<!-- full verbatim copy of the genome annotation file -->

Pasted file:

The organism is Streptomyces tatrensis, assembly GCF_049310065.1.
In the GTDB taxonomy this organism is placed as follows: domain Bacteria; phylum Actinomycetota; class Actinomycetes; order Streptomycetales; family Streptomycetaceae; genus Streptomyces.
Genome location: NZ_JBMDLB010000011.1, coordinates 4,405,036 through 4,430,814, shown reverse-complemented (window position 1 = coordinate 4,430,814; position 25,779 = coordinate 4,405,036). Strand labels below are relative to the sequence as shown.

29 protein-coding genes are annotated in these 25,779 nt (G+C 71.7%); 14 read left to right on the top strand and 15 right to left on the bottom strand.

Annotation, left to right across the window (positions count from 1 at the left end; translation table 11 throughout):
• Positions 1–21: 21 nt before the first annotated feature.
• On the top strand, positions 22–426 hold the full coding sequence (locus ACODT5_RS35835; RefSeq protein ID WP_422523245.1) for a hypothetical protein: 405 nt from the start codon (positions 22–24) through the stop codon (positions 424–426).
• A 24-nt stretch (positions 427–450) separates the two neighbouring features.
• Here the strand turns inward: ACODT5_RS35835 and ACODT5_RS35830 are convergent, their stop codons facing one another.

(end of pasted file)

The organism is Streptomyces tatrensis, assembly GCF_049310065.1.
In the GTDB taxonomy this organism is placed as follows: domain Bacteria; phylum Actinomycetota; class Actinomycetes; order Streptomycetales; family Streptomycetaceae; genus Streptomyces.
Genome location: NZ_JBMDLB010000011.1, coordinates 4,405,036 through 4,430,814, shown reverse-complemented (window position 1 = coordinate 4,430,814; position 25,779 = coordinate 4,405,036). Strand labels below are relative to the sequence as shown.

29 protein-coding genes are annotated in these 25,779 nt (G+C 71.7%); 14 read left to right on the top strand and 15 right to left on the bottom strand.

Annotation, left to right across the window (positions count from 1 at the left end; translation table 11 throughout):
• Positions 1–21: 21 nt before the first annotated feature.
• On the top strand, positions 22–426 hold the full coding sequence (locus ACODT5_RS35835; RefSeq protein ID WP_422523245.1) for a hypothetical protein: 405 nt from the start codon (positions 22–24) through the stop codon (positions 424–426).
• A 24-nt stretch (positions 427–450) separates the two neighbouring features.
• Here the strand turns inward: ACODT5_RS35835 and ACODT5_RS35830 are convergent, their stop codons facing one another.